Restaurant & Bars - Arizona tax
To better serve you, the Arizona Department of Revenue offers online assistance and filing of your business taxes. To file your taxes online or to register to use the website, go to www.aztaxes.gov.
This publication is for general information about transaction privilege tax on restaurants and bars. The Arizona transaction privilege tax is commonly referred to as a sales tax, however, the tax is on the privilege of doing business in Arizona and is not a true sales tax.
For complete details, refer to the Arizona Revised Statutes and the Arizona Administrative Code. In case of inconsistency or omission in this publication, the language of the Arizona Revised Statutes and the Arizona Administrative Code will prevail.Who Must Pay
In Arizona, it is the seller who owes transaction privilege tax to the state. If you operate a business which prepares and sells food and drink for consumption on or off the premises, you are subject to the transaction privilege tax.
Examples of taxable facilities or activities include:
standard eat-in restaurant
restaurant serving food to eat in or take out
bars, taverns, etc.
The following are examples of facilities that are not subject to the transaction privilege tax as a restaurant in most situations:
homes for the aged or mentally or physically impaired
fraternity and sorority houses
public school districts (normal operations)
day care centersWhat is the Tax Rate on Restaurants and Bars and How Do I Pay?
The current combined state and county rates for restaurants and bars can be found in the Arizona State, County and City Transaction Privilege and Other Rate Tables under Business Class Code 011. Many cities impose their own tax rates. "Program cities" have the state collect their taxes using the state form, the Transaction Privilege, Use and Severance Tax Return (Form TPT-1). Most of the larger cities license and collect tax independently and are called "non-program" cities. If you are unsure whether your city collects its own tax or if the state collects for it, check the Arizona State, County and City Transaction Privilege and Other Tax Rate Tables.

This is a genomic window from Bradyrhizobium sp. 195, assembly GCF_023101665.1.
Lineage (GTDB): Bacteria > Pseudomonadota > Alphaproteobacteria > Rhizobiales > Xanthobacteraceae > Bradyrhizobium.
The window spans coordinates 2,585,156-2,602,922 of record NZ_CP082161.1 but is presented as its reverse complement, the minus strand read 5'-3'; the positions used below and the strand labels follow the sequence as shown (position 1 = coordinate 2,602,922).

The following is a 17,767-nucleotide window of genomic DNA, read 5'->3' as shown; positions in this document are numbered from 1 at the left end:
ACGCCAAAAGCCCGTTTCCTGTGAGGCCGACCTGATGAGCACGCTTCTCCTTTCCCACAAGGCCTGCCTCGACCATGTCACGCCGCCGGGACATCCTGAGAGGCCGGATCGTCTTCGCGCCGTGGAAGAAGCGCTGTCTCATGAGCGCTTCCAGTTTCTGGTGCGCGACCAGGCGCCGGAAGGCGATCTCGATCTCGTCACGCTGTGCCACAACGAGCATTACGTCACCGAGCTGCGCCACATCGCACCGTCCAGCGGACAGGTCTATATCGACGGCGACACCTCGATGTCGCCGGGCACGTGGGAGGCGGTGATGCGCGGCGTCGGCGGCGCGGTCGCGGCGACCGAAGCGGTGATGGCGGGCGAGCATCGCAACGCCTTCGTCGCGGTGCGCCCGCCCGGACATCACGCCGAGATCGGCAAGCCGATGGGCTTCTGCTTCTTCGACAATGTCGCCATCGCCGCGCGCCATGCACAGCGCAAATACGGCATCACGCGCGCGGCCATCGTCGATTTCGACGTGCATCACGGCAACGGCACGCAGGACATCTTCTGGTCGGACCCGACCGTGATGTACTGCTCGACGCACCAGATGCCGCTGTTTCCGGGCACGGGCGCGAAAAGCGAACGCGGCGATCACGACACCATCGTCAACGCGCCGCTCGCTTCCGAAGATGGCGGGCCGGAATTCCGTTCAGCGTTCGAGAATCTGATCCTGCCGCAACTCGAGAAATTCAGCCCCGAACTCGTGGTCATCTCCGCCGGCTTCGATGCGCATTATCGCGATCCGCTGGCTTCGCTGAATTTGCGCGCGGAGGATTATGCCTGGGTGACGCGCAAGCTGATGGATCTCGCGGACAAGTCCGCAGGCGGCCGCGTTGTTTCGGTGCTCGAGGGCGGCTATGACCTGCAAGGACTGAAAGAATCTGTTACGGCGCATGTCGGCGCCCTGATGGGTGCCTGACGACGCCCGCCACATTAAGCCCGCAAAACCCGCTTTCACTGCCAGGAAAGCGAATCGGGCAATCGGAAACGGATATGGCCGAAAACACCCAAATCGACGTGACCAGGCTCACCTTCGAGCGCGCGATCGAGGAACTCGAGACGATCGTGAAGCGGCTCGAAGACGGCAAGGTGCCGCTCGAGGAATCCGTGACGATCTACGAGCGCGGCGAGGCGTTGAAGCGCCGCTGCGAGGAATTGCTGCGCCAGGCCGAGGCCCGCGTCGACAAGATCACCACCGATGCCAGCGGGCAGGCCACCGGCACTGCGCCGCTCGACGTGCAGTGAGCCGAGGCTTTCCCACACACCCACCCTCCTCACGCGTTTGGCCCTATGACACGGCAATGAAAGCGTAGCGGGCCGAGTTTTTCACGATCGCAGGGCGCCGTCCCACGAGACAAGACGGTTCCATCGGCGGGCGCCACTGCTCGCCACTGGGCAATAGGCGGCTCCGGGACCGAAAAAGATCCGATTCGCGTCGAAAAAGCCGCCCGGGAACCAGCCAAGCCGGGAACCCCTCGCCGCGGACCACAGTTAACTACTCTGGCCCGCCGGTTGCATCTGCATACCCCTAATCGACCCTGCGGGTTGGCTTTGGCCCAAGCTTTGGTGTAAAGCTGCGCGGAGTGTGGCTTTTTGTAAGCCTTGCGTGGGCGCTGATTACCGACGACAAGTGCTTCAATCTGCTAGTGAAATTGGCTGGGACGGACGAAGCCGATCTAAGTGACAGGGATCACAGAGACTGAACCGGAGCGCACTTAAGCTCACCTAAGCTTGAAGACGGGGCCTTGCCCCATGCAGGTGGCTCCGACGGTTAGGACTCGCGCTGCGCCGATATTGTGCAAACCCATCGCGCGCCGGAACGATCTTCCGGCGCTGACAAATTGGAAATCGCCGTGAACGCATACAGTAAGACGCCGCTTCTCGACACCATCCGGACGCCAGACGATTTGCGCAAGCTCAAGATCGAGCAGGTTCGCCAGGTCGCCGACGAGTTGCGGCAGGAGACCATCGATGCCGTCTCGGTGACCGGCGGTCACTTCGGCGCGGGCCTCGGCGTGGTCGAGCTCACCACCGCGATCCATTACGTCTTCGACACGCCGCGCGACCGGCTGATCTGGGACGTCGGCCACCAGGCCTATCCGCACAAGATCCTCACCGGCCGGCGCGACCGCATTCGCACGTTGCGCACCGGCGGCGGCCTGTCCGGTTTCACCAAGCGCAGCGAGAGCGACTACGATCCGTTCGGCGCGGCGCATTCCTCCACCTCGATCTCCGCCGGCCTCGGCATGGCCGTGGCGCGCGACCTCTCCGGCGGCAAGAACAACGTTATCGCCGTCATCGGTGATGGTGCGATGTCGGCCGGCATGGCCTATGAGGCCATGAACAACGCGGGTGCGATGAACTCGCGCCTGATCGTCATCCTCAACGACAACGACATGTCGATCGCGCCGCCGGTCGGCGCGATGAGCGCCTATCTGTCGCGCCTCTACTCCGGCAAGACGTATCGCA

NOTE: For ease of reporting, state and county rates are combined on the Arizona State, County and City Transaction Privilege and Other Tax Rate Tables. City tax is reported separately. See Form TPT-1 instructions for details.Factoring Transaction Privilege Tax
When a business "factors" transaction privilege tax, it means the tax is included in the total price rather than shown as a separate charge. If you choose to factor the tax, the tax must be calculated using a factoring formula.
There are many different factoring formulas depending on city taxes, county taxes, or differences in allowable city tax deductions. For information about factoring, see Transaction Privilege Tax Procedure TPP 00-1.Special Situations
Restaurants Selling Groceries